The response from the Government of Bangladesh to overcome this disaster has not been adequate and well-coordinated.    It  has  provided  monthly  20  Kilograms  of  rice  for  each affected  family  through Vulnerable Group Feeding  (VGF) cards, which makes  them difficult to maintain their families (IOM 2010). The government has also made a number of attempts to  repair  the  damaged  embankments  with  the  help  of  the  local  administration  and  the community people. But due  to  lack of proper steps and other problems,  the embankments have  not  been  repaired  even  after  one  year.  Some repaired embankments have been collapsed repeatedly due to water pressure of new moon tides (NNN-IRIN 2010).

International  Organization  for  Migration  (IOM)  undertook  two  field  assessments  in  the affected area in response to cyclone Aila and at the request of the government and the Inter-Agency  Standing  Committee  (IASC)  of  the  United  Nations  (IOM  2009).  Based  on  these assessments,  IOM  is  implementing  a  project  to  assist  over  24,000  displaced  families providing  temporary  shelter  supports  and  other  essential  non-food  items.  To facilitate the implementation of the project, IOM is setting up a temporary office in the affected areas and closely coordinating with the local administration and partner NGOs for ensuring its effective and rapid implementation.  Other international organizations such as European Commission’s Humanitarian Aid Office (ECHO), Oxfam, and Caritas have also undertaken a number of emergency response and relief operations in the affected coastal areas.

Existing national policies and institutional frameworks in Bangladesh

Bangladesh,  being  one  of  the  most  disaster-prone  countries,  has  adopted  a  number  of policies and institutional arrangements to face the natural disasters and climate change. The institutional framework for disaster management consists of different disaster management committees at different levels comprising government, non-government, voluntary and other relevant stakeholders. The National Disaster Management Council  (NDMC) headed by  the Prime  Minister  is  the  highest-level  forum  for  the  formulation  and  review  of  disaster management  policies  in  Bangladesh.  The Inter-Ministerial Disaster Management Coordination Committee is in charge of implementing disaster management policies and the decisions of the NDMC, assisted by the National Disaster Management Advisory Committee.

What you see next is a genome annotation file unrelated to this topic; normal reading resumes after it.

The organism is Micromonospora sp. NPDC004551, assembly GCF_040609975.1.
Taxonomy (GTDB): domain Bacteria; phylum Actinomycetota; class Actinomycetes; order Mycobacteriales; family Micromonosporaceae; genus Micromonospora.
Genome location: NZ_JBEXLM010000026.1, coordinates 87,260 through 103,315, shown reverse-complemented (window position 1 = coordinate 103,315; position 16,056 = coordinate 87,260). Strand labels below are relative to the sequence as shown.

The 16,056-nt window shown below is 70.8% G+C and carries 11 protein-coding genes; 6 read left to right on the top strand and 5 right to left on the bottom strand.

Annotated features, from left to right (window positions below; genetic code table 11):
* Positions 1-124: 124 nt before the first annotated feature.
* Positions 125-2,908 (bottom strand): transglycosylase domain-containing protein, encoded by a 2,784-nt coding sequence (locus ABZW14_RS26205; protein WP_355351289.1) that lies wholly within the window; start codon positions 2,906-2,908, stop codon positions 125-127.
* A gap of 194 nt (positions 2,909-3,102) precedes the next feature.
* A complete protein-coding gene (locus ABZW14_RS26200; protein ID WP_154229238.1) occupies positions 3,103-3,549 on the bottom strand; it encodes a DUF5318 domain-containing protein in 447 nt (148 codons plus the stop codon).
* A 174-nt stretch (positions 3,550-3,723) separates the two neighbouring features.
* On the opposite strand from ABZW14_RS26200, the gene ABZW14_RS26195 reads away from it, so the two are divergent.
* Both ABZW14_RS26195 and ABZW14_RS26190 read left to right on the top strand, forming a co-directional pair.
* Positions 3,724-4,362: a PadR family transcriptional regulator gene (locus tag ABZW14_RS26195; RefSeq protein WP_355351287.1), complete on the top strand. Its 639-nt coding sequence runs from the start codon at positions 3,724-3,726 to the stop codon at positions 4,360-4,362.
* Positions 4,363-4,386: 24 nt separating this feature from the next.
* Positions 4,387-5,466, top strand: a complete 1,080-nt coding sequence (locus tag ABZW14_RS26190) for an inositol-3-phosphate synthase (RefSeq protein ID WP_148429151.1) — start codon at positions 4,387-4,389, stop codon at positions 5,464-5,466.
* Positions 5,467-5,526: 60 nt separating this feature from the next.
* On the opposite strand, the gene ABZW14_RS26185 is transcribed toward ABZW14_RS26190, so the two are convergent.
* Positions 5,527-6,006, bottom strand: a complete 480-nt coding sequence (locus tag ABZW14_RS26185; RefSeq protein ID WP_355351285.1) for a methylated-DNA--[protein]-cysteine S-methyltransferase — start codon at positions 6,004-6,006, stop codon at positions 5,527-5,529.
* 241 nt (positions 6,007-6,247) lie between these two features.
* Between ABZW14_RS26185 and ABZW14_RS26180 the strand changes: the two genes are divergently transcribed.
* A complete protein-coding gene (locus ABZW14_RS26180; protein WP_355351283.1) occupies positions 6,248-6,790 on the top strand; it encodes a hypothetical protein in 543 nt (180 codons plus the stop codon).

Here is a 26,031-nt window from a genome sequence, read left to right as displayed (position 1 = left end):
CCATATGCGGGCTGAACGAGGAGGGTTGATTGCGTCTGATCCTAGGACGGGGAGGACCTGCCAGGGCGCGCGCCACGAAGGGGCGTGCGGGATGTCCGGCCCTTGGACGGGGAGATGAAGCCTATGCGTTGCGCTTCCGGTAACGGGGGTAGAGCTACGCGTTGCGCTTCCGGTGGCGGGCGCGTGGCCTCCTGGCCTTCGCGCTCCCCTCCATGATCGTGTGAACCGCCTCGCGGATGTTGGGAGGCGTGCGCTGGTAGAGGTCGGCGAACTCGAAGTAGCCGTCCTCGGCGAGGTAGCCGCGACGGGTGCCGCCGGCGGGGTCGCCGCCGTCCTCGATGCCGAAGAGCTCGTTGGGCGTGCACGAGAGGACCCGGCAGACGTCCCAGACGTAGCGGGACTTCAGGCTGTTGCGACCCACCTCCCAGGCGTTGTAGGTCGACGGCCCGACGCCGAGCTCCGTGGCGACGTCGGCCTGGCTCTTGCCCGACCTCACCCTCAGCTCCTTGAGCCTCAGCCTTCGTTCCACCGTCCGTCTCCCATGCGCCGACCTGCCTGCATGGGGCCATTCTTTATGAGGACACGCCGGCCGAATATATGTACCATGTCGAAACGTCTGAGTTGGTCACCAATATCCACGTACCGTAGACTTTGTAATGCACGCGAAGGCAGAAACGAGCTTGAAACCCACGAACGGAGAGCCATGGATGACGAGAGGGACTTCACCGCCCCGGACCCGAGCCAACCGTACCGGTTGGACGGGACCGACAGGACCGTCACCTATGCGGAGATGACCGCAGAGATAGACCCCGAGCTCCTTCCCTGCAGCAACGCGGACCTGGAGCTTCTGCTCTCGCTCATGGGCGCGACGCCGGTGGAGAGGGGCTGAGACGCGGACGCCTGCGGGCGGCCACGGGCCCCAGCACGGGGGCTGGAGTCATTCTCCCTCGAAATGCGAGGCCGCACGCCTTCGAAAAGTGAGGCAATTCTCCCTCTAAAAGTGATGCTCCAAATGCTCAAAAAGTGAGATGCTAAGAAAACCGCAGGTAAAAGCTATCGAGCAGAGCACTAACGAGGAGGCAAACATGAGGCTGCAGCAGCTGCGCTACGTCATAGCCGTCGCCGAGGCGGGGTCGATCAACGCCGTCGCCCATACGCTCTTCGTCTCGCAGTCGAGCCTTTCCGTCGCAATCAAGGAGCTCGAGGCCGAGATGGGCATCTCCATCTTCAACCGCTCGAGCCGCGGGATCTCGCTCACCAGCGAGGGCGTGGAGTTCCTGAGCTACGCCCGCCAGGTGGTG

The  Ministry  of  Food  and  Disaster  Management  is  the  focal  ministry  for  disaster management in Bangladesh.  Its Disaster Management Bureau (DMB) is mainly responsible for coordinating national disaster management interventions across all agencies.  In  2000, the  government  published  ‘Standing  Orders  on  Disaster’,  which  provides  a  detailed institutional framework for disaster risk reduction and emergency management, and defines the roles and responsibilities of different agencies and committees.

The Ministry of Environment and Forest is the focal ministry for climate change challenges including international negotiations. Under its Department of Environment, a Climate Change Cell supports the mainstreaming of climate change into national development planning and developed a network of 34 focal points in different government agencies, research and other organizations (MoEF 2008).  Among  others,  National  Environmental  Policy  (1992),  the Coastal  Zone  Policy  (2005),  etc  play  an  important  role  for  managing  disasters  and environmental  problems.  In  2005,  the  Government  of  Bangladesh  launched  its  National Adaptation  Programme  of  Action  (NAPA),  which  highlights  the  main  adverse  effects  of climate change and identifies adaptation needs.

Bangladesh  supports  the  Bali  Action  Plan,  which  identified  a  set  of  actions  essential  to achieve  a  secure  climate  future  in  the  13th Conference  of  Parties  (COP  13)  to  the  UN Framework Convention on Climate Change  (UNFCCC), held  in Bali  in December 2007.  In response  to  Bali  Action  Plan,  government  of  Bangladesh  launched  Bangladesh  Climate Change Strategy and Action Plan (BCCSAP) in 2009.